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SAWYER v. CALIFORNIA TANKER CO.

January 8, 1957

Cleveland B. SAWYER, Plaintiff,
v.
CALIFORNIA TANKER COMPANY, Defendant



The opinion of the court was delivered by: MODARELLI

This is a libel brought upon two causes of action, one for damages for alleged breach of warranty of seaworthiness, and the other for maintenance and cure. From the pleadings and proof at a trial without a jury, I make the following:

Findings of Fact

 1. Plaintiff, Cleveland B. Sawyer, was employed by the defendant as a pumpman on June 7, 1953, on the late afternoon of which day he boarded the defendant's oil tanker, the S. S. Fort Mims, at Perth Amboy, New Jersey.

 2. Plaintiff was examined by a physician on behalf of the defendant herein and found fit for duty prior to joining said vessel.

 3. While the vessel was in port, plaintiff was assigned the task of attending the ballasting operation, his main duties being to see that the tanks did not overflow and observe that the pumps were functioning properly.

 4. Plaintiff discovered that there was leakage from the pumps and that some oil had settled on top of the bilge in the pumproom. Some oil fumes were also apparent to the plaintiff.

 5. After the vessel had put to sea, plaintiff became ill while attending his duties and some time around midnight sought assistance from the First Mate, Mr. Waterman, who promised to send a seaman to help the plaintiff.

 6. The seaman made an official report to the First Mate that plaintiff was not found in the pumproom but was discovered asleep in a corner of the shelter deck. During plaintiff's absence from his duties, one of the tanks overflowed onto the deck.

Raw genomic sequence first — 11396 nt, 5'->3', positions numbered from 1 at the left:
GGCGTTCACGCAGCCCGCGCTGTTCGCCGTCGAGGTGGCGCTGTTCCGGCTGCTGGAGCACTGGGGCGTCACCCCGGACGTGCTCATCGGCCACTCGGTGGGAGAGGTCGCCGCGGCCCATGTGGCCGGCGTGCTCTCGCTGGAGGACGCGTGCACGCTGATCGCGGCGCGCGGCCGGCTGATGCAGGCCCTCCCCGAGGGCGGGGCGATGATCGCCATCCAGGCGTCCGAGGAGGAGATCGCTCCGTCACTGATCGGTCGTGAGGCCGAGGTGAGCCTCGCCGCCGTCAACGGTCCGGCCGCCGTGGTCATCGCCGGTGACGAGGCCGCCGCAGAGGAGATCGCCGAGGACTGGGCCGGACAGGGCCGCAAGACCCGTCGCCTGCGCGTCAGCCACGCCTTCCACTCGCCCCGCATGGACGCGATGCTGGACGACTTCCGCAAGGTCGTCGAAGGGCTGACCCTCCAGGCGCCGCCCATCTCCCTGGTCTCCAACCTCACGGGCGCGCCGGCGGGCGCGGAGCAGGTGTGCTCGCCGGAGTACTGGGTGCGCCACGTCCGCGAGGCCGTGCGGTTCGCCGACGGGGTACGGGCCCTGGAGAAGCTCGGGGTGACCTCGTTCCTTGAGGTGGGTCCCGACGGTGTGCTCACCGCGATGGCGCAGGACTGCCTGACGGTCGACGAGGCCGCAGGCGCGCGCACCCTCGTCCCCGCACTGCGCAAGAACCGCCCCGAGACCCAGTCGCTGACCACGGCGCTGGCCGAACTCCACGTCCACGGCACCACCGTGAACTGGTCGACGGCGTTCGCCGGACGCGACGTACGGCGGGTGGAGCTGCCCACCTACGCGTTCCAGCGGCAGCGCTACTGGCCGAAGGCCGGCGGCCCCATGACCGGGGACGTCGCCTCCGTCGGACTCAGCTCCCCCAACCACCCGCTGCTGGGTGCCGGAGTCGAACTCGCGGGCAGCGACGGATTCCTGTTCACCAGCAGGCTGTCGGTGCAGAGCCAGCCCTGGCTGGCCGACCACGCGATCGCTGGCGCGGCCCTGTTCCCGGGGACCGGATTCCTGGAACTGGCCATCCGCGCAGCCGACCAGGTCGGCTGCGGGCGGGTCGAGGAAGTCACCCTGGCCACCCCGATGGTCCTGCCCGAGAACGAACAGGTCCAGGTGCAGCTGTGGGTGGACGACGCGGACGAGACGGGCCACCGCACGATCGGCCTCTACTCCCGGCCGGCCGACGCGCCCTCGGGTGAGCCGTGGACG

7. Plaintiff had consumed two drinks of alcoholic beverage during the afternoon prior to boarding the vessel and two drinks after going aboard, but I am unable to conclude therefrom that he was in an intoxicated condition.

 8. I find that the leakage from the pump was a normal incidence of their functioning and that the oil fumes in the pumproom were not excessive considering the type of vessel in question.

 9. On June 8, 1953, the plaintiff was called upon to assist the Chief Pumpman in opening a 'frozen' valve, using a 36' Stillson wrench for the purpose. In performing this operation, the wrench slipped, the handle striking the plaintiff in the abdomen. This incident was not reported to those in command. Plaintiff continued to work throughout that day.

 10. The following morning plaintiff complained to the Purser that he had been expectorating blood and that he was ill from the gas fumes inhaled during the ballasting operation. He also reported that he had suffered gall bladder trouble. Plaintiff refused the offer to enter the hospital quarters aboard, preferring instead to return to his room. An ice bag was provided him.

 11. Later, on the afternoon of the same day, plaintiff returned to the Purser complaining of nausea and vomiting. The Purser administered epsom salts. On a return visit milk of magnesia was given to the plaintiff. The Captain radioed the Coast Guard and the advice received therefrom was followed.

 12. At the port of destination, Harbor Island, Texas, on June 13, plaintiff was discharged and given a marine ticket which would admit him to any United States Public Health Service Hospital. The nearest ...


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